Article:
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Needed Urgently: A Rejigged Financial Markets Infrastructure In Nigeria (1)
Published Mar 07, 2023 IN Opinion,
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MYRIADS of lessons have been learnt from the cash swap and currency redesign experiment in Nigeria in the past few months. As much as a currency redesign should be a routine function of a central bank in any country, it still emerged that such a simple process could become very problematic when combined with other goals – such as curbing money laundering or reduc­ing currency in circulation – not to talk of political imputations. Next time, ad­equate planning would be required, and complexity must be added to planners’ imaginations, not just simple reliance on what may be faulty, academic statistics that have little bearing with reality. In the end, the chief lesson remains that a policy that has adverse effects on the well-being of the people must be quickly amended, squelched, adjusted or gener­ally abandoned. Quick action and reaction are required whenever we are dealing with the populace.

But today, I intend to look at one ger­mane aspect of the experiment. And that is the adequacy or fitness of Nigeria’s financial architecture. Of late, Nigeria has generally moved with the rest of the world in terms of the digitisation of everything. That is great. However, this ‘demonetization’ exercise showed that we may have again put the cart before the horse as we are wont to. Very embarrass­ingly, Nigeria found out that we had more bank branches in the rural areas in 1984 than we had in 2023 – 39 years later. In my part of the country, many rural areas had Cooperative Bank, National Bank, Wema Bank, Savannah Bank, Allied Bank, Societe Generale Bank, Owena Bank, First Bank, Union Bank, UBA, and many more, back in the day, sprinkled all over the old Ondo state – now Ondo and Ekiti. There were many other indigenous banks spread all over the country, in which bank managers did not peer down on their customers like they were vermin. Life was simple and analogue. There were no computers. Accounts were kept in huge ledgers. And the economies of our rural areas saw some growth, no matter how little. Now, those economies are shrink­ing to extinction.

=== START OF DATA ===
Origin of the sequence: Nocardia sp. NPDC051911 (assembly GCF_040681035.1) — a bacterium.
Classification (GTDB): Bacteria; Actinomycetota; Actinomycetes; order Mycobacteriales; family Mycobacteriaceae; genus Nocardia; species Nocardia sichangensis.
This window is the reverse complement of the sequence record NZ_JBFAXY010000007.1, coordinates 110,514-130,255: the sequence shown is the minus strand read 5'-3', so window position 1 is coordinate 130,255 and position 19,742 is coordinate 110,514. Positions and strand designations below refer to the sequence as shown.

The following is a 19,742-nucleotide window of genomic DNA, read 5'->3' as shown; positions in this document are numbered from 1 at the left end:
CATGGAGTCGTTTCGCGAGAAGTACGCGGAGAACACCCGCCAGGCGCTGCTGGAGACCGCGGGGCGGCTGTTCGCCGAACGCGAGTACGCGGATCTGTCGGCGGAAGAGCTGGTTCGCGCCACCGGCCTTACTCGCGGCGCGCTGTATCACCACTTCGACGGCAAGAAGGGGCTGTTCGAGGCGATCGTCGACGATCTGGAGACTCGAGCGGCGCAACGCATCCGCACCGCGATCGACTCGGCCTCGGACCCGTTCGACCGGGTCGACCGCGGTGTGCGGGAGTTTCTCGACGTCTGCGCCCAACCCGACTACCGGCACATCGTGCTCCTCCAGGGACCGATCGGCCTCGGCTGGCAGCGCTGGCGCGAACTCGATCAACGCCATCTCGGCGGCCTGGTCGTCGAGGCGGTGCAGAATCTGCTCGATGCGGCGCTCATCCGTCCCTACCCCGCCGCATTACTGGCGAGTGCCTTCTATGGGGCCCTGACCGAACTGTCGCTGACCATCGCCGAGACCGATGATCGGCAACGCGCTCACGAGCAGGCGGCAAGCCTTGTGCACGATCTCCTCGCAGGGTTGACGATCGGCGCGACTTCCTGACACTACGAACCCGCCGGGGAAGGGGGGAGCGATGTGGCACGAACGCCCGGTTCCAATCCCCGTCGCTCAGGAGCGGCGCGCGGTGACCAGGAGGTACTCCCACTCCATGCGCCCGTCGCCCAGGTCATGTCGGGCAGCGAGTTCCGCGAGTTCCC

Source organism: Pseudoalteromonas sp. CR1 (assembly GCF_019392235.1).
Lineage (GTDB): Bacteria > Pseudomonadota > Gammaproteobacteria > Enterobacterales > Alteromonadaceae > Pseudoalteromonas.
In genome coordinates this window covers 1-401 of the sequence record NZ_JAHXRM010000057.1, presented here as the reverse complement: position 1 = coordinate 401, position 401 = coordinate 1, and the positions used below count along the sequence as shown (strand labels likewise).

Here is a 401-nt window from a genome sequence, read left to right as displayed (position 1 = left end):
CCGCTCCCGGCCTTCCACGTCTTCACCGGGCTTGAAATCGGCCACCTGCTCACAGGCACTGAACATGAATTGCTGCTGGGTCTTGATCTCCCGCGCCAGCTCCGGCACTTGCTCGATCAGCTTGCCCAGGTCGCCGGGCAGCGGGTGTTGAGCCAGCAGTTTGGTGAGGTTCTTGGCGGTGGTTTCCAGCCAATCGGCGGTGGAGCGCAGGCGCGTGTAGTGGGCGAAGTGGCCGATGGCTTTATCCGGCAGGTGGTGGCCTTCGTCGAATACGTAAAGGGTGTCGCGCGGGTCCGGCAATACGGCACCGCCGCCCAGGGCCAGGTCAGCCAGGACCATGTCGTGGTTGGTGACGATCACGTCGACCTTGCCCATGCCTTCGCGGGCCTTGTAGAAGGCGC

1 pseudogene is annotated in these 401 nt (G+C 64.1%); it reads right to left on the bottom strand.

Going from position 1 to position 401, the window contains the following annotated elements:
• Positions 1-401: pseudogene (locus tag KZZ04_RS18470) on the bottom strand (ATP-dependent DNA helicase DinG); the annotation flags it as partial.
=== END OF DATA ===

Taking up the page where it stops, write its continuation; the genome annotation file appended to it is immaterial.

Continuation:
It was General Babangida that bought the western idea of far-right capitalism. Then we started concentrating on what­ever brought the raw profits. In time, we have seen a total abandonment of our rural areas. Our banks have evolved into digital, lean and mean machines that ex­tract money from millions of Nigerians on a minutely basis, through different online charges. Customers of banks have become mere digits, cyphers in the ethers of their psychedelic machines and servers, and of course, the cloud. Nobody owns anything anymore, not even relationships. Billions of dollars keep turning in as profits from these lean and mean banks, most of which end up abroad, as Nigeria itself – with its dying rural areas and crowded few urban spots, have no absorptive capacity for even the huge profits that the banks, oil companies, telcos, and their staff are making. The Nigerian economy became totally externalized. We seem to exist for the sole purpose of pumping money outside to ‘countries that work’, even as our youngest, most privileged, and smartest, are heading out to ‘the abroad’, in torrents.

The ongoing demonetization project (very ill-advised and is different from ordinary currency redesign), exposed that our banking infrastructure is inadequate. Branches are totally non-existent in about 450 out of 774 local governments in Nigeria (60%). Many were closed down because of the same skewed development which led to armed robberies in rural banks. Others were closed down in our many series of bank consolidations and mergers be­cause they made no profits and the new owners were not obliged to leave them open. For this category of closures, what mattered more was that the head office needed to post huge profits and impress shareholders and executive manage­ment. Of course, another victim of this misguided reform are the small bank workers at the base of the food chain. Too many of them have been summar­ily wasted, used and dumped like trash. The financial sector became as usual, a playground of hyenas; chancers, users, scavengers, opportunists, cheats, and bullies.

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